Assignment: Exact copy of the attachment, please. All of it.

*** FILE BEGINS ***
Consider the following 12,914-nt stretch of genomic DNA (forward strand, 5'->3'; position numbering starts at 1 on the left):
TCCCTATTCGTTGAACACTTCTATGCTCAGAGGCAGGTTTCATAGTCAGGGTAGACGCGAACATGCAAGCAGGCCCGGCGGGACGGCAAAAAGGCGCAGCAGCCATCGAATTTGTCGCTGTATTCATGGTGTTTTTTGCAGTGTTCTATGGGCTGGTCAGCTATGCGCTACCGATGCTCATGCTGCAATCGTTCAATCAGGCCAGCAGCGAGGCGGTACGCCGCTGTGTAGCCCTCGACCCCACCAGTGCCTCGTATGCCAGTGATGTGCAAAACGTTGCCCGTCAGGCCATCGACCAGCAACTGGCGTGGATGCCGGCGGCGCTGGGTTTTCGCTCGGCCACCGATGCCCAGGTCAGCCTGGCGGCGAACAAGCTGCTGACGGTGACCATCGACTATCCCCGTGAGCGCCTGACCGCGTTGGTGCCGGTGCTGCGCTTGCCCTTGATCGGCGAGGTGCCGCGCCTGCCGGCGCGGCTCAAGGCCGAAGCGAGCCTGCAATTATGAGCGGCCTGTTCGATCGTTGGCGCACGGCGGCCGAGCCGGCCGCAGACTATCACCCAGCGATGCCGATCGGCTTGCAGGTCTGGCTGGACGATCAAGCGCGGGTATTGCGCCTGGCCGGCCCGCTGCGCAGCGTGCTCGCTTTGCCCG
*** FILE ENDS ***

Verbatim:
Consider the following 12,914-nt stretch of genomic DNA (forward strand, 5'->3'; position numbering starts at 1 on the left):
TCCCTATTCGTTGAACACTTCTATGCTCAGAGGCAGGTTTCATAGTCAGGGTAGACGCGAACATGCAAGCAGGCCCGGCGGGACGGCAAAAAGGCGCAGCAGCCATCGAATTTGTCGCTGTATTCATGGTGTTTTTTGCAGTGTTCTATGGGCTGGTCAGCTATGCGCTACCGATGCTCATGCTGCAATCGTTCAATCAGGCCAGCAGCGAGGCGGTACGCCGCTGTGTAGCCCTCGACCCCACCAGTGCCTCGTATGCCAGTGATGTGCAAAACGTTGCCCGTCAGGCCATCGACCAGCAACTGGCGTGGATGCCGGCGGCGCTGGGTTTTCGCTCGGCCACCGATGCCCAGGTCAGCCTGGCGGCGAACAAGCTGCTGACGGTGACCATCGACTATCCCCGTGAGCGCCTGACCGCGTTGGTGCCGGTGCTGCGCTTGCCCTTGATCGGCGAGGTGCCGCGCCTGCCGGCGCGGCTCAAGGCCGAAGCGAGCCTGCAATTATGAGCGGCCTGTTCGATCGTTGGCGCACGGCGGCCGAGCCGGCCGCAGACTATCACCCAGCGATGCCGATCGGCTTGCAGGTCTGGCTGGACGATCAAGCGCGGGTATTGCGCCTGGCCGGCCCGCTGCGCAGCGTGCTCGCTTTGCCCG